Outside of the internet it is now very difficult to find any source of secondhand theology books in southeast England.
SPCK Mowbray in Canterbury High Street used to have a secondhand department upstairs, the SPCK chain of general bookshops with large religious sections were a victim of their charitable status. At one time they only had to get 25% religious sales to maintain their existence and as they the supplied churches in the diocese they were situated in, with hymnals, service books, candles, incense, communion wine and so this wasn’t too difficult to maintain.
It also meant that they provided general bookshops to towns that wouldn’t have had them. A mixture of the charity commissioners raising this percentage and the secularisation of the UK ended this happy state of affairs.
I try to maintain a reasonable selection of secondhand religious books, focused more on theology than sentimental devotional books and customers come from considerable distances to buy the books in it.
I have spent today working on the first of two bookcases of them. Frankly there was little there that was cheaper on the internet, but there was a considerable amount that had been on the shelf since before the beginning of 2012 and most of this got its price reduced considerably.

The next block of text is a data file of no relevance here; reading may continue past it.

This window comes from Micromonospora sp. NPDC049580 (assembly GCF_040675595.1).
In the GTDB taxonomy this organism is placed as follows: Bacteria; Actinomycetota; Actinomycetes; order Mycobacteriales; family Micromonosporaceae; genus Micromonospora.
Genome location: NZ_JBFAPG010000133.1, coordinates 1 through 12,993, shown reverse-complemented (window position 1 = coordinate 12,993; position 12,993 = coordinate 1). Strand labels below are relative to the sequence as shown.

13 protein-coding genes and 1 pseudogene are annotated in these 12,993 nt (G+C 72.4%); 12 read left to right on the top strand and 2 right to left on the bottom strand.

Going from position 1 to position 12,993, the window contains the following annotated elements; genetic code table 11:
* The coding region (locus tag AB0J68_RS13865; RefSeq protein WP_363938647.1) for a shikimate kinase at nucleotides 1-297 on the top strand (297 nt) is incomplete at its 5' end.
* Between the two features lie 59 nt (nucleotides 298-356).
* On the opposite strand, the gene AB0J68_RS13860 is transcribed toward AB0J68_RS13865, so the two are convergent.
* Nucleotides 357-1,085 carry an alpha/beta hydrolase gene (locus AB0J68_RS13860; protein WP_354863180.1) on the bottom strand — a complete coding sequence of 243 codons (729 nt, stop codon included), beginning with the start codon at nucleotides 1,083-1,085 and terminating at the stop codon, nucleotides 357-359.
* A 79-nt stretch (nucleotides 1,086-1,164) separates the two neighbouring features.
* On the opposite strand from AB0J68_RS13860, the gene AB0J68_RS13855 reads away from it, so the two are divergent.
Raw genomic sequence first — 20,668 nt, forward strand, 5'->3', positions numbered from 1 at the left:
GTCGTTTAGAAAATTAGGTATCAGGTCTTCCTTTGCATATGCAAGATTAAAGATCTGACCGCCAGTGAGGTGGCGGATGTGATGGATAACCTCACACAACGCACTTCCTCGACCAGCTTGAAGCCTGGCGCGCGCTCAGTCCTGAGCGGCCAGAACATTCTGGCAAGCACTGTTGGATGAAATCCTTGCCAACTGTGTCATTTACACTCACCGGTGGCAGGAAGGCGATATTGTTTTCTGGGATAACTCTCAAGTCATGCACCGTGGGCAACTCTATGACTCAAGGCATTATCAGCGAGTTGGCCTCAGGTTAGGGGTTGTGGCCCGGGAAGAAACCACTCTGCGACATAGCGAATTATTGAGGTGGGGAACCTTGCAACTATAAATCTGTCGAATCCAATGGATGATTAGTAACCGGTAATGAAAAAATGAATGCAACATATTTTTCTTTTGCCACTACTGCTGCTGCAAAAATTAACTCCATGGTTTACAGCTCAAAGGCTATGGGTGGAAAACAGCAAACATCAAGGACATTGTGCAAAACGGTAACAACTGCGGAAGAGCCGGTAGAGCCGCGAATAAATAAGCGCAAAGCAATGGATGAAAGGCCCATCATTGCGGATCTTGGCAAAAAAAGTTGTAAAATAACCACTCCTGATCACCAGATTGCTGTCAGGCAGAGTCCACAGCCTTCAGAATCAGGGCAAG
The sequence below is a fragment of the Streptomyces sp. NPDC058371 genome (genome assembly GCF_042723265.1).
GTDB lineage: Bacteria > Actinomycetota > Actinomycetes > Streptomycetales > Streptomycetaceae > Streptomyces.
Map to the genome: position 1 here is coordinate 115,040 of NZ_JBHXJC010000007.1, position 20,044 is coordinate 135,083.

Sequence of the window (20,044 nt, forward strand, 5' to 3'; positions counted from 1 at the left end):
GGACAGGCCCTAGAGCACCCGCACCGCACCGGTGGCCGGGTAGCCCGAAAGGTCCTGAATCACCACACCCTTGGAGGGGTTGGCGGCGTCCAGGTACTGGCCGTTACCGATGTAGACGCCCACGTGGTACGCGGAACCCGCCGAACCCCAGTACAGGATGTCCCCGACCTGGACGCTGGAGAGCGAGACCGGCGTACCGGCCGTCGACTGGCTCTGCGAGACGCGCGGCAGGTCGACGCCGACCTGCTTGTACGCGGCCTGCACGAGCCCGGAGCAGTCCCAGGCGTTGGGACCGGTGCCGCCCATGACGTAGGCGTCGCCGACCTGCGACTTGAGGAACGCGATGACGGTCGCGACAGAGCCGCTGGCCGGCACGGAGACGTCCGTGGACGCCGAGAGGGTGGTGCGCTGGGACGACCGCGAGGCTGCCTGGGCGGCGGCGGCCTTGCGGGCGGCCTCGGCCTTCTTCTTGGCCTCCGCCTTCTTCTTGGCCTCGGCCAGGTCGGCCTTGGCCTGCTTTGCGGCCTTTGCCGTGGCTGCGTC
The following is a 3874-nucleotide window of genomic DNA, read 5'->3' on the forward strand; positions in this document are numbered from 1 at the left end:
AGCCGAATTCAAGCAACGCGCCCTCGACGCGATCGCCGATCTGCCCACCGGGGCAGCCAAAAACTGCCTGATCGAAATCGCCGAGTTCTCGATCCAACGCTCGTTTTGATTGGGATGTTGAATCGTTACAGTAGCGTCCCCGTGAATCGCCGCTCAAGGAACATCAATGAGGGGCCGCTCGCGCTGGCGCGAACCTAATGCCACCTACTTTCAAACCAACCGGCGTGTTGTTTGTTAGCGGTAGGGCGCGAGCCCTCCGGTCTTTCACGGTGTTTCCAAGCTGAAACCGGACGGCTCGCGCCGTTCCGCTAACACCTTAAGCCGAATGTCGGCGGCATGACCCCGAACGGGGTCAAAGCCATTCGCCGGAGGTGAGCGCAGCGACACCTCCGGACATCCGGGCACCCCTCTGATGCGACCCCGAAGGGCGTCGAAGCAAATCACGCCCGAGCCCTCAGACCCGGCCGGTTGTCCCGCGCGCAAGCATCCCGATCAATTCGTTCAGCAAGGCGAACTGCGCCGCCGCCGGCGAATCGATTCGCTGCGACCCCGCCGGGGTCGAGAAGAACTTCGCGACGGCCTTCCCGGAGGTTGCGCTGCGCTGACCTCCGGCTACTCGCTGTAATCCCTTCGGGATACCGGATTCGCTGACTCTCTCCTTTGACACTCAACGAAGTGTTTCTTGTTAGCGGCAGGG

We are closed tomorrow as it is Thursday but I expect to finish of this mammoth task of checking the stock early next week, I have to go over some of the first sections I did, as I don’t think I was ruthless enough. It was only by doing it that I came to understand the effect that modern technology has had on secondhand book prices.
I think one of the key aspects here is that many general reference books have been completely replaced by the internet, the telephone book being a prime example, with Halliwells being replaced with the imdb, biographical dictionaries being replaced by Wikipedia and so on.
One does wonder, when doing the theology books, if hymnals will be replaced with the tablet. Will the bishop sing mass from his Kindle? Will there be a plainsong app?
From the perspective of having three children in full time education, I am convinced that we risk considerable future problems from moving too quickly from academic paper books to academic e-books. Without much in the way of research into the way people absorb information.